Well, you can’t call it a reunion — it’s only been four years since they were an active concern. And the band members have hardly been in seclusion — their lead singer wrapped up his solo tour a few weeks ago. Yet still, the Strokes awakening from dormancy to headline the opening night of Lollapalooza felt like an event, and, counterprogrammed as it was against the dreaded pop spectacle that was Lady Gaga, even felt a little bit like a statement.
(Certainly the frat pigs chanting “Fuck Lady Gaga!” throughout the set thought they were making a statement.)
Entering to the iconic drumbeat from “We Will Rock You,” then launching into the too-hot-for-Is This It? anthem “New York City Cops,” the Strokes did not look or sound markedly different than when we last left them. Albert Hammond, Jr.’s ‘fro is tighter, vintage shirt and tie replaced by a vintage two-sizes-too-small Journey Frontiers shirt, Julian Casablancas has a blonde tuft in the back of his hair. That’s about it. But everything else, save for the slick set design, seemed straight outta turn-of-the-millennium NYC, as tied to a specific moment and place as Soundgarden will be on Sunday night.
And that’s a good thing. Though some may have dismissed Is This It? at the time as derivative, or dismissed the band as poseur clotheshorses, a decade later, they don’t quite sound like anything that’s come before or since. And while the Strokes may have been quiet of late, the band’s individual members have been anything but, lending the older songs a new tightness and punchiness that may not have been present at, say, NYC’s sweaty Brownies in 2001.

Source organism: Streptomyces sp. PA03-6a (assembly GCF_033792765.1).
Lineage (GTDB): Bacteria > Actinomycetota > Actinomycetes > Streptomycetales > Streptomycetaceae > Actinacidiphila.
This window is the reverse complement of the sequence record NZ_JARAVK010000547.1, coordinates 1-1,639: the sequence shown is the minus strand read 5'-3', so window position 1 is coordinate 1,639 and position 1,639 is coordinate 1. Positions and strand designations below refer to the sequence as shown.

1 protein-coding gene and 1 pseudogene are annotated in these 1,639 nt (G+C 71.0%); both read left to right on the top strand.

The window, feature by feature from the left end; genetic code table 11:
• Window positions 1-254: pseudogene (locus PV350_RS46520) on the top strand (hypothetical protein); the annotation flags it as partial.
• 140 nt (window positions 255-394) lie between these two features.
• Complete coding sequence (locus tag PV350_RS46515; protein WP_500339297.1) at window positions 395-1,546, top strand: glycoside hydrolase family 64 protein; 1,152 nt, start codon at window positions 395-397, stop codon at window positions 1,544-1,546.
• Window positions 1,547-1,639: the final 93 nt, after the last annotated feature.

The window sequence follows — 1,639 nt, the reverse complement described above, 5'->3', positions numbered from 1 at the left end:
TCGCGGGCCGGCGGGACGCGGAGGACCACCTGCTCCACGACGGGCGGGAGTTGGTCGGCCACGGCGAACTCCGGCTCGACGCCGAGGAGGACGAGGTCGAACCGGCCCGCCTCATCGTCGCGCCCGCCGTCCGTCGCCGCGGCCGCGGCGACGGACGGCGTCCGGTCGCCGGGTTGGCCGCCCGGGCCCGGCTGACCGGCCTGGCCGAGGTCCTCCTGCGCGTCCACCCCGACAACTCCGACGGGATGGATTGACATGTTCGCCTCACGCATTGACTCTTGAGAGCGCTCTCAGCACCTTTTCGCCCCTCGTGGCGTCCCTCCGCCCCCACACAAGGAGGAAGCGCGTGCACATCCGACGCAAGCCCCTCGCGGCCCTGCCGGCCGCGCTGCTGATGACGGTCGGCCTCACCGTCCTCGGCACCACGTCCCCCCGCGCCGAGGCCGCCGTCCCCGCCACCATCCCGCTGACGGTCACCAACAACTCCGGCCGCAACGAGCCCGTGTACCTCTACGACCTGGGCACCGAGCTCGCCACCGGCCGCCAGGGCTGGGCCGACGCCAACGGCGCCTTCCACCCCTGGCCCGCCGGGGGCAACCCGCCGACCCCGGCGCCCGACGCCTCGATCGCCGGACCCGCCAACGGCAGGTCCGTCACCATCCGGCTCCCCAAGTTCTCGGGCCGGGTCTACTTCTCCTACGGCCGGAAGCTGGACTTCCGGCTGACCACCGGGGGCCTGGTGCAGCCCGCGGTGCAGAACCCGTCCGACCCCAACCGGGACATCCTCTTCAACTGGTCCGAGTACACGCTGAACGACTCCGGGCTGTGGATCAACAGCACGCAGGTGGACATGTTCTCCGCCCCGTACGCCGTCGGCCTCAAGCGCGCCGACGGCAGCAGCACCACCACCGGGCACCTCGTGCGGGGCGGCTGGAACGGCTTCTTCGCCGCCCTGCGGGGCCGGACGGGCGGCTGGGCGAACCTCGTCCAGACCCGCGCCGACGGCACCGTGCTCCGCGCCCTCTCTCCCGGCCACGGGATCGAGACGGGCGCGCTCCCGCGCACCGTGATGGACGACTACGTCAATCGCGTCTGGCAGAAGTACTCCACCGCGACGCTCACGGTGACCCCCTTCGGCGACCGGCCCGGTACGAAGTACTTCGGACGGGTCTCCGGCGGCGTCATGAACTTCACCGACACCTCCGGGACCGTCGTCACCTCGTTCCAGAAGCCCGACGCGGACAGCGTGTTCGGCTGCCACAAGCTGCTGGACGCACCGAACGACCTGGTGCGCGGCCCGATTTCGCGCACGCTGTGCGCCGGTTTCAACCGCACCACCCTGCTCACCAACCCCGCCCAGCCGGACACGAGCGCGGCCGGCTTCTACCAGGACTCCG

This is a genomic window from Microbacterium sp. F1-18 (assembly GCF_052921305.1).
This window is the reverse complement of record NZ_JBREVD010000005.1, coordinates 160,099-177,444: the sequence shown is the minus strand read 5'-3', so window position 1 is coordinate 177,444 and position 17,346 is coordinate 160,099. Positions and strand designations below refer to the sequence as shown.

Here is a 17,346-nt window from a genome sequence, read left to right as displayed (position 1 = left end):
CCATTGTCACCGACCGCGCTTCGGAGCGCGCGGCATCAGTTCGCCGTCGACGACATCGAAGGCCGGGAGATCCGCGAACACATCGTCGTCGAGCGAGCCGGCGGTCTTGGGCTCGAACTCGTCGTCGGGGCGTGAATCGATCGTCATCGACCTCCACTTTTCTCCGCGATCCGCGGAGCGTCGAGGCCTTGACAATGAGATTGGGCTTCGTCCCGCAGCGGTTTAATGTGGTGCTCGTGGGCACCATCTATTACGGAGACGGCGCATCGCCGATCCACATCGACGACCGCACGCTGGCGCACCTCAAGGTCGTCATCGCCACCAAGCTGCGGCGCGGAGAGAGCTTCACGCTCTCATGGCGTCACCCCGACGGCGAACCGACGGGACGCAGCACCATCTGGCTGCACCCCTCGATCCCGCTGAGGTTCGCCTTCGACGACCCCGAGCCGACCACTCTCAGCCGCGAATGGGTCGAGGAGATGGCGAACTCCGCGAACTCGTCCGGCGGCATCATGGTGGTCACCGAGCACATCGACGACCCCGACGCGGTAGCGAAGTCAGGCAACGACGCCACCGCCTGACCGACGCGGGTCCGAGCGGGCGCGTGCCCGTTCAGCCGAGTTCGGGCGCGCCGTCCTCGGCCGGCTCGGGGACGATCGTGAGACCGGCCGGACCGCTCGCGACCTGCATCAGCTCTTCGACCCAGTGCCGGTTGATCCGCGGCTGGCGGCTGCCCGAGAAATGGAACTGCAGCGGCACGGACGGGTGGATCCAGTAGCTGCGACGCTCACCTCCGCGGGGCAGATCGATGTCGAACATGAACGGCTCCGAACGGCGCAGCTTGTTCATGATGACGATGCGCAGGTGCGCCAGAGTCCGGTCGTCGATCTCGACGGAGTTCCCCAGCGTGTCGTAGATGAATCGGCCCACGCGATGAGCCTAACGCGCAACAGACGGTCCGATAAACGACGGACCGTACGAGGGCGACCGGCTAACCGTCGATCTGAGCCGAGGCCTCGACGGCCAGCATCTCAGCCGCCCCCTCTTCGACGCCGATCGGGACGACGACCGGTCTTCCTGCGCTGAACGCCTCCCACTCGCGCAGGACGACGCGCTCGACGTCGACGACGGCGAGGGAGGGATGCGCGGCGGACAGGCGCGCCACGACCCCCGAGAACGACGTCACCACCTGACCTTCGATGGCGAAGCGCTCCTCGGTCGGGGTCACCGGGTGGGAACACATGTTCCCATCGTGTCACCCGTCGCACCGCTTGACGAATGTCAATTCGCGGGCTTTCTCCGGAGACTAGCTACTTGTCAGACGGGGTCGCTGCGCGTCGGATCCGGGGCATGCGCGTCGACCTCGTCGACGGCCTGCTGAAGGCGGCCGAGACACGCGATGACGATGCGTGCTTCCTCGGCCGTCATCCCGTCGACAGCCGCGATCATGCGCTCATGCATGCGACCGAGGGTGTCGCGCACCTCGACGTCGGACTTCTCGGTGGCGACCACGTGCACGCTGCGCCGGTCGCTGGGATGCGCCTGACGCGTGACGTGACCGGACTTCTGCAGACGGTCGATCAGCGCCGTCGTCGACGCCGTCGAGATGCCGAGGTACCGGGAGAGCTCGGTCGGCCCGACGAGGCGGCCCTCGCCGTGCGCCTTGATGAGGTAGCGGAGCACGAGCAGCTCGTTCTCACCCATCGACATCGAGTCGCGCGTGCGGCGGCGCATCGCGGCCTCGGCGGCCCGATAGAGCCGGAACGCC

The no-filler 16-song set was, understandably, weighted towards the first two records, although the four selections from the unfairly dismissed First Impressions of Earth more than held their own against the now-classic likes of “Hard to Explain,” “Someday,” “The Modern Age,” and “Last Nite.”
And while Casablancas has done his part to occasionally throw cold water onto the expectations for the long-gestating fourth Strokes album — like their European gigs earlier this summer, no new songs were road-tested — anyone looking to the band members’ onstage demeanor for insight into the current state of relations would have only found smiles and camaraderie and gratitude.
Ambling back to the stage for the five-song encore, bassist Nikolai Fraiture, Prince Valiant haircut still intact, jovially doused manager Ryan Gentles with beer. Throughout the set, Casablancas seemed genuinely jazzed — amazed, even — to be in this spot, as the fireworks shooting from the opposite end of Grant Park served to remind that the Strokes were, and are, a pretty simple and effective and successful rock band, an increasingly rare commodity.
And as they reminded everyone else with their closing tune: Take it or leave it.
The Strokes’ Setlist:
1. New York City Cops
2. The Modern Age
3. Hard to Explain
4. What Ever Happened?
5. You Only Live Once
7. Is This It
8. Vision of Division
9. I Can’t Win
11. Last Nite
14. Under Control
15. Heart in a Cage
16. Take It or Leave It